The Power of Hacking
Everyone loves a challenge, especially software developers. In many instances in a big corporation, the developers are assigned tasks and they do it to get their paycheck, but often don’t feel challenged. By holding hackathons, teams of engineers can come together to hack something. The challenge can be issued from the top, or the developers can just create their own challenge. The idea is to stimulate the technical talent in a condensed period of time to see what happens.
A fully functional product may not get built within this time frame, but a prototype can emerge that can be taken out to real customers for testing. The best example of a big corporation with this superpower is Facebook (which stil acts like a startup in many ways, even though it’s public now). From its inception, Facebook would host hackathons and use these as talent-sourcing opportunities to hire the best engineers. Now, it has become a bit of a ritual, and the winner of the hackathon gets bragging rights as the best hacker.
The Power of Bringing Multiple Disciplines Together
A startup relies on bringing people from multiple disciplines together, and on having people who can work across disciplines. An engineer may need to code at night and become a salesperson by day. A marketer may need to become an accountant. In big corporations, many of these disciplines are placed into silos, and in many cases, the marketing department won’t talk to the product people, and vice versa. The engineers are building products in a vacuum, while the marketing and sales divisions have the real customer data. In startups, these people are working together so the process becomes more collaborative..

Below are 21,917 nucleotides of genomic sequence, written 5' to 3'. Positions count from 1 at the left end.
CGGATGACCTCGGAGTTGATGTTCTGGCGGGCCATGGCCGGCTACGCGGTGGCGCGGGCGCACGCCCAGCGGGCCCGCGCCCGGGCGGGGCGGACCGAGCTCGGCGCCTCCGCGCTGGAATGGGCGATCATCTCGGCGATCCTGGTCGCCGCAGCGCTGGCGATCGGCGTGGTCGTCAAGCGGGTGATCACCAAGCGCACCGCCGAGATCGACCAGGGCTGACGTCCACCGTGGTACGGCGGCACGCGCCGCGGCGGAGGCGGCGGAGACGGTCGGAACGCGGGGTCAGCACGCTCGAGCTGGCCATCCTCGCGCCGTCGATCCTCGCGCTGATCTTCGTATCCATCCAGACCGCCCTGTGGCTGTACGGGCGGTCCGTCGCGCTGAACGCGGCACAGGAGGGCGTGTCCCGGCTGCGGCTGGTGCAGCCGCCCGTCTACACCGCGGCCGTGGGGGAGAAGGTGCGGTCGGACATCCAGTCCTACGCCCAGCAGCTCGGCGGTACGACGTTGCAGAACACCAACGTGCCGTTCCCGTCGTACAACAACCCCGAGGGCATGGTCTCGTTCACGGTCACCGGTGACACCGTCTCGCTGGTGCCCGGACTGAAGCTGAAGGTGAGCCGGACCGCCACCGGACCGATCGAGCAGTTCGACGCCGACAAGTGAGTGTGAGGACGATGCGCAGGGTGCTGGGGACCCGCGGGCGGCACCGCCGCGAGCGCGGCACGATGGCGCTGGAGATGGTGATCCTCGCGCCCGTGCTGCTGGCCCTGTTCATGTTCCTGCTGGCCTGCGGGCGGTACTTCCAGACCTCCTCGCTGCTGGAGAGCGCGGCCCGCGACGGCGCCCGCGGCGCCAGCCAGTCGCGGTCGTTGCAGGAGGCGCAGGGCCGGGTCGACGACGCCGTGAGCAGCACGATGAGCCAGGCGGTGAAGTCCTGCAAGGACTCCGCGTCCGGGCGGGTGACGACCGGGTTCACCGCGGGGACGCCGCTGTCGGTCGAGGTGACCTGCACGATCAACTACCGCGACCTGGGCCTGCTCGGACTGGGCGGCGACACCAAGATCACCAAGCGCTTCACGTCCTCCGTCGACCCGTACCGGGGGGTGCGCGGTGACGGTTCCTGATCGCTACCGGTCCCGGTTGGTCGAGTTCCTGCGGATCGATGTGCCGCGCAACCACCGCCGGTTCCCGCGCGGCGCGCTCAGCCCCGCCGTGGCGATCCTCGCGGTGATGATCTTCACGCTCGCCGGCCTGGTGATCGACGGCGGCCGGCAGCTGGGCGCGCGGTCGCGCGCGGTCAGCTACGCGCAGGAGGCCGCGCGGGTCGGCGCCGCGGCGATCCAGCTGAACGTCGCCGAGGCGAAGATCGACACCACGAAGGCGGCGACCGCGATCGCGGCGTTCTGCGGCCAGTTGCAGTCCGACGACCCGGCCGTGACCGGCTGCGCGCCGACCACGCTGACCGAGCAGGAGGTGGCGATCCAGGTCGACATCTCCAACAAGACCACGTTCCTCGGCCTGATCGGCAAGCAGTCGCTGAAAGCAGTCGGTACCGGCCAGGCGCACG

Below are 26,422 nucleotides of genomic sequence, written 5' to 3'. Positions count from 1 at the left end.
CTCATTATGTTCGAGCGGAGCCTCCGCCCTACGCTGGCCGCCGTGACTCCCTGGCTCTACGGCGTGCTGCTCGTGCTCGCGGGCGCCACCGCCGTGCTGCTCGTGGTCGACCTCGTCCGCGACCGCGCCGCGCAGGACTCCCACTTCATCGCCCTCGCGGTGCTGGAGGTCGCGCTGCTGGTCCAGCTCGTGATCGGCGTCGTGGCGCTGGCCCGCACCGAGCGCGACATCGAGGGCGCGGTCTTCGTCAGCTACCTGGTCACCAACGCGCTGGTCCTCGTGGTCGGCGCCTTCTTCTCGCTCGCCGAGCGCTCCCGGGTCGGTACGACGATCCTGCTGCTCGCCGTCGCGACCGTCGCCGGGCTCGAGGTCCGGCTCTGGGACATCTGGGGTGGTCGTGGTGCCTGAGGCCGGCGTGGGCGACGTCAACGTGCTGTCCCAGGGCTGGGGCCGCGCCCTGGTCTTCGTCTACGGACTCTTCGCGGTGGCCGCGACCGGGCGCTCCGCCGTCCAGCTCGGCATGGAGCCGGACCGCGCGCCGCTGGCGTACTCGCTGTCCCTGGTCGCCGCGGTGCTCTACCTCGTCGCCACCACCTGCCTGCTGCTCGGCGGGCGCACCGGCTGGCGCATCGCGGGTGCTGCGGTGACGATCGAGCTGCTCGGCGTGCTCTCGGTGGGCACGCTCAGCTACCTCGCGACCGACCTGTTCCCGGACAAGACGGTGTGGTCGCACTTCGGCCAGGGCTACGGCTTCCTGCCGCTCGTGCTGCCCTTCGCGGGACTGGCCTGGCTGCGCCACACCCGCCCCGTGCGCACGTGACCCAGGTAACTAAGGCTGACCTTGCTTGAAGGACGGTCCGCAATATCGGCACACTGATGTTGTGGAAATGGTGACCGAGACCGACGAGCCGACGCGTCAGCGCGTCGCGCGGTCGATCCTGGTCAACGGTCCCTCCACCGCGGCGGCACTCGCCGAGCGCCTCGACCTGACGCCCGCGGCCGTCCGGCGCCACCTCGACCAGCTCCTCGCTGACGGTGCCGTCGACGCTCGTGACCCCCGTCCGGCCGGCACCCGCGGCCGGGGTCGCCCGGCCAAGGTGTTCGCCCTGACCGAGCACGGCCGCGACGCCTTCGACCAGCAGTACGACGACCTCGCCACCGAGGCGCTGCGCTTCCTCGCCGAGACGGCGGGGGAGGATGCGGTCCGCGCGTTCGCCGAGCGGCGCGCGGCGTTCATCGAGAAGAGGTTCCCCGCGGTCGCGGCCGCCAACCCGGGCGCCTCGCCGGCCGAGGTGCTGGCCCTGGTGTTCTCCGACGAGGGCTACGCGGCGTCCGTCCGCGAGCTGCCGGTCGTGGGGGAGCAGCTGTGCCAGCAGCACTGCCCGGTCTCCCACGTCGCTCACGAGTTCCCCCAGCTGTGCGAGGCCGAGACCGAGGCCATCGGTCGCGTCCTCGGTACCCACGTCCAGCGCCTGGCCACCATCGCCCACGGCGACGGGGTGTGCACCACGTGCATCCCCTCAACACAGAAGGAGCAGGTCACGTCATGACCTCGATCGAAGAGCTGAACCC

One great example of a company with this superpower is Microsoft. Microsoft hosts the MEGA Startup Weekend event every year. These are the largest Startup Weekend events globally, boasting over 300 attendees who are then divided among three different disciplines. In 2011, the focus areas were health, education, and gaming. This year, the focus areas were gaming, mobile, and robotics. When these disciplines come together, a lot of recombination can happen.
These events are open to the public, but Microsoft also encourages their employees to participate in the events. It gives the company a pulse for tech trends and all the new things coming out, and also gives their employees an outlet to try something new or share their experiences with less experienced engineers.
How Can Big Corporations Gain These Superpowers?
The easiest way is find out who is running the Startup Weekend events in your city, become a sponsor, host an event, and get your best employees to participate. These people should not be mentors but rather attendees and participants for the entire duration. They will learn a ton and will have an itch to do another event.
Finally, invest in startups! They need your help too, and there is a lot of learning that can happen between startups and big corporations.